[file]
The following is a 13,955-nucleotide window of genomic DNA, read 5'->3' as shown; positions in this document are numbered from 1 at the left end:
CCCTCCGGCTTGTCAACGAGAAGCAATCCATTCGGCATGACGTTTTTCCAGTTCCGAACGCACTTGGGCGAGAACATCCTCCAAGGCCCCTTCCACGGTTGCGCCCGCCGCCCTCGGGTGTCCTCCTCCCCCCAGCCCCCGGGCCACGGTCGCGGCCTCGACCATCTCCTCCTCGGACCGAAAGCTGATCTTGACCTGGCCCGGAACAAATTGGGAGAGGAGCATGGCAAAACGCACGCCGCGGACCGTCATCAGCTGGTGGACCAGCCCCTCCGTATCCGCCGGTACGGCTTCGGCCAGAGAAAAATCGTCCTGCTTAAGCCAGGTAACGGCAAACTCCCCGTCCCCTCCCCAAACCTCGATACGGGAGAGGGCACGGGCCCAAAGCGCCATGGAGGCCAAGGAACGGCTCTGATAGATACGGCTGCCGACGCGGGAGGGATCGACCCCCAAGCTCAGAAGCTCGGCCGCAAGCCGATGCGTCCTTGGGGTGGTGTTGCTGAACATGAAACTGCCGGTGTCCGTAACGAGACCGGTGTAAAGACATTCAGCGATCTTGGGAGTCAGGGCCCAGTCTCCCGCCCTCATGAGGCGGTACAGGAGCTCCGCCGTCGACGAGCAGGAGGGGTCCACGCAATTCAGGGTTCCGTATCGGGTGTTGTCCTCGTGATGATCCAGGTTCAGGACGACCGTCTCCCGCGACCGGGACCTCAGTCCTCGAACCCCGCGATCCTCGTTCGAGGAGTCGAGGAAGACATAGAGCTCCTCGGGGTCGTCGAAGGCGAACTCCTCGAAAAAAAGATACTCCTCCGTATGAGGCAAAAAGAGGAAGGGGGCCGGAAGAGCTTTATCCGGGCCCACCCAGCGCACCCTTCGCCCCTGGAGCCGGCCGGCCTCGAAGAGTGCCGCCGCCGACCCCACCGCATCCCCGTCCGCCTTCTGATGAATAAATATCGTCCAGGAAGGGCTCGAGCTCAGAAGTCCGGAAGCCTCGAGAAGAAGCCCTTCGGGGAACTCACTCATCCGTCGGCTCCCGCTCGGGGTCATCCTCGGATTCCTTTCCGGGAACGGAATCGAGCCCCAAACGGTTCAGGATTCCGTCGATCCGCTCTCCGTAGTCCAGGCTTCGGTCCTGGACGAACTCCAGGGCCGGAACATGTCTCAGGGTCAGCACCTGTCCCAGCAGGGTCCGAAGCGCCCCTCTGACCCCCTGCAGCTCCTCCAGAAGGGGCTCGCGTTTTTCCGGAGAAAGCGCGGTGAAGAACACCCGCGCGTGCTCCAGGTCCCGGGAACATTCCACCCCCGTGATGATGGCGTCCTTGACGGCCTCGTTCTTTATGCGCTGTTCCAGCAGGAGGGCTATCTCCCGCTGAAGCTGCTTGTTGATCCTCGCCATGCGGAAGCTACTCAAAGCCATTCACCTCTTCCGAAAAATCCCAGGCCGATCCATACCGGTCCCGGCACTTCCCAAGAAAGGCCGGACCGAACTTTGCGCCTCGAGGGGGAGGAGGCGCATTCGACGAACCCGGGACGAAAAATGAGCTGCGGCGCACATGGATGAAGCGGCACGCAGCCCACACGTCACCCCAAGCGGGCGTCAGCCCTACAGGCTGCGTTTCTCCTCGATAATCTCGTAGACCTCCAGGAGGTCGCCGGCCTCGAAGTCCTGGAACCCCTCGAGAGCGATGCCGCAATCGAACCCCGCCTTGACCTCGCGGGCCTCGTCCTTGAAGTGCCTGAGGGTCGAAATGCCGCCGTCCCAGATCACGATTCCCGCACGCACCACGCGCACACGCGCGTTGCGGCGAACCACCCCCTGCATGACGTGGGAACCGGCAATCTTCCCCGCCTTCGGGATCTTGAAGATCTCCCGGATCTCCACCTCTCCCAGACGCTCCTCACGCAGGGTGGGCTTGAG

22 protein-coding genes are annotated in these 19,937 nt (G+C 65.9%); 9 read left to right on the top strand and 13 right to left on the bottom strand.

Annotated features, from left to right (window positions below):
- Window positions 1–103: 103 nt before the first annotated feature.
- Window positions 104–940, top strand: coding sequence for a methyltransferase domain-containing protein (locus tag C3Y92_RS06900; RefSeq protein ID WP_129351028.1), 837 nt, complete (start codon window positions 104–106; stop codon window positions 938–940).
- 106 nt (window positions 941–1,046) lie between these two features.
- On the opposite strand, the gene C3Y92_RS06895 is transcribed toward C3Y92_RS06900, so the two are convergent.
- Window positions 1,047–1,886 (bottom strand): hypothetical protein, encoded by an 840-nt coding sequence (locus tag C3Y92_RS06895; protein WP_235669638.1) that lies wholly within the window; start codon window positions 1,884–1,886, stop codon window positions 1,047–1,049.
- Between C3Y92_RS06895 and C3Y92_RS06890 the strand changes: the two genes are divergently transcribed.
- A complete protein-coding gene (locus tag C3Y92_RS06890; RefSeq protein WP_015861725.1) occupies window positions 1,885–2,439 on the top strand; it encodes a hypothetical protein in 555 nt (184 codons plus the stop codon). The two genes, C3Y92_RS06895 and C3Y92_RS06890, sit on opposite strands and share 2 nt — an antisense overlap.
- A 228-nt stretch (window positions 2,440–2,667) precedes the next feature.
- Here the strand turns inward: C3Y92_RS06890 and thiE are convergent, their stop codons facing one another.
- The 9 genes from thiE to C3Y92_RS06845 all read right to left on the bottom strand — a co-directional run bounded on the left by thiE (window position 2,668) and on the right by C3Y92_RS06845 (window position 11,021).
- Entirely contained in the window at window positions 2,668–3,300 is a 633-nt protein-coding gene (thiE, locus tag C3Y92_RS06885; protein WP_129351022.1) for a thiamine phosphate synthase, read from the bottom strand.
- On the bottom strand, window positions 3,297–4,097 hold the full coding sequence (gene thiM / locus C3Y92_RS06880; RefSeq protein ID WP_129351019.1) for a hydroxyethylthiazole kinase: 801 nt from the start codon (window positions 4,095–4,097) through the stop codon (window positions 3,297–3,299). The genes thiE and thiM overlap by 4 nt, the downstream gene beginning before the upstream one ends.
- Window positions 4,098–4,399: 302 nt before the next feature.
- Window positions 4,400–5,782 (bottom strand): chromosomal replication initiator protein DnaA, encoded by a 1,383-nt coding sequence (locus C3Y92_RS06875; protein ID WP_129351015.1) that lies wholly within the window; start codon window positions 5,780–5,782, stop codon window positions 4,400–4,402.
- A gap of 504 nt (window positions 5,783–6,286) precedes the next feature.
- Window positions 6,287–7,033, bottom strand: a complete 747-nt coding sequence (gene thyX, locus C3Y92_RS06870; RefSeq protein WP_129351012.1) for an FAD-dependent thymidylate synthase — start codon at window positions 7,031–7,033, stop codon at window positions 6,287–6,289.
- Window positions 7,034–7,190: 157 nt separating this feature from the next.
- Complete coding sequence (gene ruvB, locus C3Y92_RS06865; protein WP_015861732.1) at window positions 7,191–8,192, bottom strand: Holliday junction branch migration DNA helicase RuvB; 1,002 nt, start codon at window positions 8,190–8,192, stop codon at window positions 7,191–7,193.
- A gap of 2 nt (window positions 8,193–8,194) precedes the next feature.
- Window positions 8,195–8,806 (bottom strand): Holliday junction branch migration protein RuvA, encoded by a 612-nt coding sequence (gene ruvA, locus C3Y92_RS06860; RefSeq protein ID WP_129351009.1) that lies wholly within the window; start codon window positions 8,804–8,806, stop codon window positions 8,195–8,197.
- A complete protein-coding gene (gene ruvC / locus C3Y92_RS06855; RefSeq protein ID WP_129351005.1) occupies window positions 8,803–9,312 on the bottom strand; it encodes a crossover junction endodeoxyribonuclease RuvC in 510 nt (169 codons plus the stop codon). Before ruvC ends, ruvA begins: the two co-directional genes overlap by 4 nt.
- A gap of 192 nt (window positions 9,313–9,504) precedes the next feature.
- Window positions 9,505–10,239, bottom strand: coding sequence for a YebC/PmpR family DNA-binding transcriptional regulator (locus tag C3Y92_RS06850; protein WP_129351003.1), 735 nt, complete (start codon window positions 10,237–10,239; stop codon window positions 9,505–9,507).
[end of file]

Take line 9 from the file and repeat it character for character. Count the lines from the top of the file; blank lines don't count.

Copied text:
- Window positions 1,047–1,886 (bottom strand): hypothetical protein, encoded by an 840-nt coding sequence (locus tag C3Y92_RS06895; protein WP_235669638.1) that lies wholly within the window; start codon window positions 1,884–1,886, stop codon window positions 1,047–1,049.